Womens Hockey

Knight-less Boston Pride stay dominant against new-look Riveters

Brianna Decker dives for the puck. New York Riveters at Boston Pride, Semifinals, March 6-7 2016. Mandatory Photo Credit: Kaitlin S. Cimini
Kaitlin S. Cimini/Today's Slapshot

As the Boston Pride took to the ice for their second game in as many nights, fans gathered at Buffalo’s mecca of hockey, the HarborCenter, to watch the New York Riveters avenge their postseason loss.

The Riveters were a much different looking team than their inaugural iteration. The additions of outstanding players like defender Milica McMillan and star forward Amanda Kessel gave fans hope that their team would be more exciting and competitive than in their first season.

And they were. Through the opening frame, the Riveters were able to stem the tide welling in the neutral-space ‘home team,’ matching Boston’s speed and unleashing a furious forecheck that forced Boston to play in their own zone, and led to several chances.

Unfortunately for the Riveters, and for the rest of the league, the Boston Pride are still a veritable juggernaut.

Following Saturday’s 6-3 win, they have now outscored their opponent 8-1 in the pair of second periods they’ve played so far, and those offensive flourishes have proven to be the deathknell for their adversaries.

Postgame, rookie McMillan was asked how you approach a team like Boston. “You just try to manage the game the best you can,” she said. “You try to stay fresh [with] short shifts. You try to keep them wide, but it’s really hard because their forwards just skate by you. They’re really good at that.”

One of the forwards McMillan was speaking of is rookie Alex Carpenter. The Boston roster didn’t see many changes in the offseason, but the acquisition of the 2015 Riveters first-overall pick has already paid dividends. Both of Boston’s wins have come without the presence of Hilary Knight, and Carpenter’s play has rendered Knight’s absence almost unnoticeable.

In the Pride’s opening game, Carpenter took the puck to the outside, with defenseman Jordyn Burns seeming to have successfully forced Carpenter behind the net. Instead, Carpenter cut to the front and sniped the top corner above Brianne McLaughlin’s glove side. It was nearly a 90 degree turn to the front of the net, executed with amazing precision.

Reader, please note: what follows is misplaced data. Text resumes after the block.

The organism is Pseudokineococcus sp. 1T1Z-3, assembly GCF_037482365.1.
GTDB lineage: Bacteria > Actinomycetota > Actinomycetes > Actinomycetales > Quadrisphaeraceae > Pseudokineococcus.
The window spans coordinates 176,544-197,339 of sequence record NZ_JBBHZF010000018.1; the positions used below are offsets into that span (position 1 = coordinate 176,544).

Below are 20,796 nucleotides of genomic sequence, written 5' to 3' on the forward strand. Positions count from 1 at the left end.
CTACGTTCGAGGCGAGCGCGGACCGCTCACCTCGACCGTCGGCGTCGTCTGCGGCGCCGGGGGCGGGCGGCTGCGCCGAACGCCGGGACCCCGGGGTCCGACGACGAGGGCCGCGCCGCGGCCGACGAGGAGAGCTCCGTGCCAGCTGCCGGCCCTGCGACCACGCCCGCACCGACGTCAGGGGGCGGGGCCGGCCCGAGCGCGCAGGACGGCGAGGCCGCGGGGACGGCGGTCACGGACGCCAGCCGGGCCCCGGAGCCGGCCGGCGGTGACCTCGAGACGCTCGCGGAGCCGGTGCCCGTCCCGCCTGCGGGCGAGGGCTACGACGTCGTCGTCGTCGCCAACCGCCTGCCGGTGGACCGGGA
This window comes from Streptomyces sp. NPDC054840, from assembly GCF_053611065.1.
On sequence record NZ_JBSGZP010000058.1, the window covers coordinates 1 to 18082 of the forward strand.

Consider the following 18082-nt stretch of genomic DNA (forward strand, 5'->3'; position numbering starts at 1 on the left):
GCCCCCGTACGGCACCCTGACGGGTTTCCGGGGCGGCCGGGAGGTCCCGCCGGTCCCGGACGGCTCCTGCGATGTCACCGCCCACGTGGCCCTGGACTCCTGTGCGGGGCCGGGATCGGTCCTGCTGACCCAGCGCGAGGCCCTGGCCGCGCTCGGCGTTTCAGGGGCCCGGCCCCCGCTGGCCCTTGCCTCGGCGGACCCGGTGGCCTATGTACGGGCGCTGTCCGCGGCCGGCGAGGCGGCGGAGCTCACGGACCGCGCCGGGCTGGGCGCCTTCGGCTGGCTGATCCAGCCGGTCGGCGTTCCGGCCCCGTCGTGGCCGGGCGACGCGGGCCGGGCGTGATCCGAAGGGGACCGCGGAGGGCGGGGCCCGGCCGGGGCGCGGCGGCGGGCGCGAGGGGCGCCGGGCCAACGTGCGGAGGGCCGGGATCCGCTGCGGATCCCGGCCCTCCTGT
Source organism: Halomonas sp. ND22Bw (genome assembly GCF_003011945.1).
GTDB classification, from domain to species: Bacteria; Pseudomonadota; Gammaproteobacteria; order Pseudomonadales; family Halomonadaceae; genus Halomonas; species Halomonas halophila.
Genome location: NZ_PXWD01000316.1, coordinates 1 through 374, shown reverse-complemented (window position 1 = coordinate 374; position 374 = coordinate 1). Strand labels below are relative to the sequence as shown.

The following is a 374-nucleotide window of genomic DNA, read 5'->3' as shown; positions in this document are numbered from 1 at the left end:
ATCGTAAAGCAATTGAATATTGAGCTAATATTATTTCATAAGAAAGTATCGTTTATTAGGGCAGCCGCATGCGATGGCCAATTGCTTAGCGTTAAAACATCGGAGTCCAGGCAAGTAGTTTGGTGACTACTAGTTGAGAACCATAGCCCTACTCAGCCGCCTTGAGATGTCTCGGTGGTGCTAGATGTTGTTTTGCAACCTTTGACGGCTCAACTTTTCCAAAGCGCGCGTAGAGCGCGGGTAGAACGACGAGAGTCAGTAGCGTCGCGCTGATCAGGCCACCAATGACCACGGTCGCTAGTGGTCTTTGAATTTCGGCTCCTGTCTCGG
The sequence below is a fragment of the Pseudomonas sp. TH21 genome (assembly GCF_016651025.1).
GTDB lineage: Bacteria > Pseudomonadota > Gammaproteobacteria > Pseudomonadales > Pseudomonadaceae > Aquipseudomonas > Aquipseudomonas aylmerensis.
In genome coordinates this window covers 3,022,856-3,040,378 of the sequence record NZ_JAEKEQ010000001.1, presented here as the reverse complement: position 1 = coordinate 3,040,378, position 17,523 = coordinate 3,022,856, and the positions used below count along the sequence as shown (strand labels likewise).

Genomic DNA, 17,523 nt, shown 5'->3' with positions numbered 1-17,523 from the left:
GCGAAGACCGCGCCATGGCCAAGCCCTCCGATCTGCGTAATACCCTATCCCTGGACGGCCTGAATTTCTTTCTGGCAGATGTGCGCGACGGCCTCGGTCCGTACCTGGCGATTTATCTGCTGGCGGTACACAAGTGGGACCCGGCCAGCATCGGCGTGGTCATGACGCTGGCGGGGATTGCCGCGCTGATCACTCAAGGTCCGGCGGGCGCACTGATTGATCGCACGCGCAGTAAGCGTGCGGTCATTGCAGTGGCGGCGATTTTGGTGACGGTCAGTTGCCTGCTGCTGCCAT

After Saturday’s matchup with the Riveters, Carpenter reflected on the goal — the first of the Pride’s season. “Looking back to last weekend, it was definitely a pretty cool experience to score the first goal of the season for our team. The only thought I had at the time was that we needed a goal to get going during that game. I took a great feed from Duggan in the neutral zone and was fortunate enough to find some space to get to the net. It was a great to be able to kickstart the momentum for our team.”

Carpenter had a similar play against the Riveters, with McMillan as the defender. McMillan did a great job pushing Carpenter out, and as she went to cut back in, she unleashed a dangerous shot that rang off the crossbar. The Riveters goaltender, presumably having seen the play the night before, was leaning away to match the cut, and came within inches of allowing a goal.

Carpenter’s speed and skill are the very hallmark of a Pride team that led them to the first-ever Isobel Cup Championship. Despite two commanding wins against much-improved teams, Carpenter said there are still things the Pride can improve upon.

“I think we had a very strong start to the season. One thing that I think we were great at was with how hard we worked.” She went on to note, “It starts in practice and you could see that translate into the game which is always nice to see. One area we could maybe improve would be discipline and staying out of the box, although our penalty kill did a great job when we did see those shorthanded moments.”

Staying out of the box will be important for the Pride, who committed nine penalties in two games. Their lone mistake was a McMillan goal that sparked a Riveters’ comeback. In a season where many players will have to leave for international duties, that extra time on the penalty kill could wear on a team, diminishing their speed, which is their greatest strength.

Conversely, the Pride will need to do better on the power play as the season progresses. They had 10 opportunities in the two opening tilts, and only netted one goal. Many of those power plays were drawn by another offseason pickup, National Team captain Meghan Duggan.

Noted for her intense physical play, Duggan is often on the receiving end of retaliation, which leads to a power play for her team. After Boston’s second win of the season, ‘Captain America’ was asked if her ability to draw penalties was a bit of gamesmanship, or something that happens in the heat of the moment. “Penalties are a part of the game and this weekend was no different. I just try to focus on going hard and making things happen every time I step on the ice – to give my team a man advantage in the process is a great bonus.”

Duggan and Carpenter join an already deep Boston team, and have come together to be one of the Pride’s most dominating lines. It will be interesting to see if the two remain together once Knight does return from an undisclosed injury.

Their next game comes on October 15 — their home opener against the Buffalo Beauts. Should Knight return for the matchup, the dominating Boston team fans caught a glimpse of on opening weekend will seem tame in comparison.

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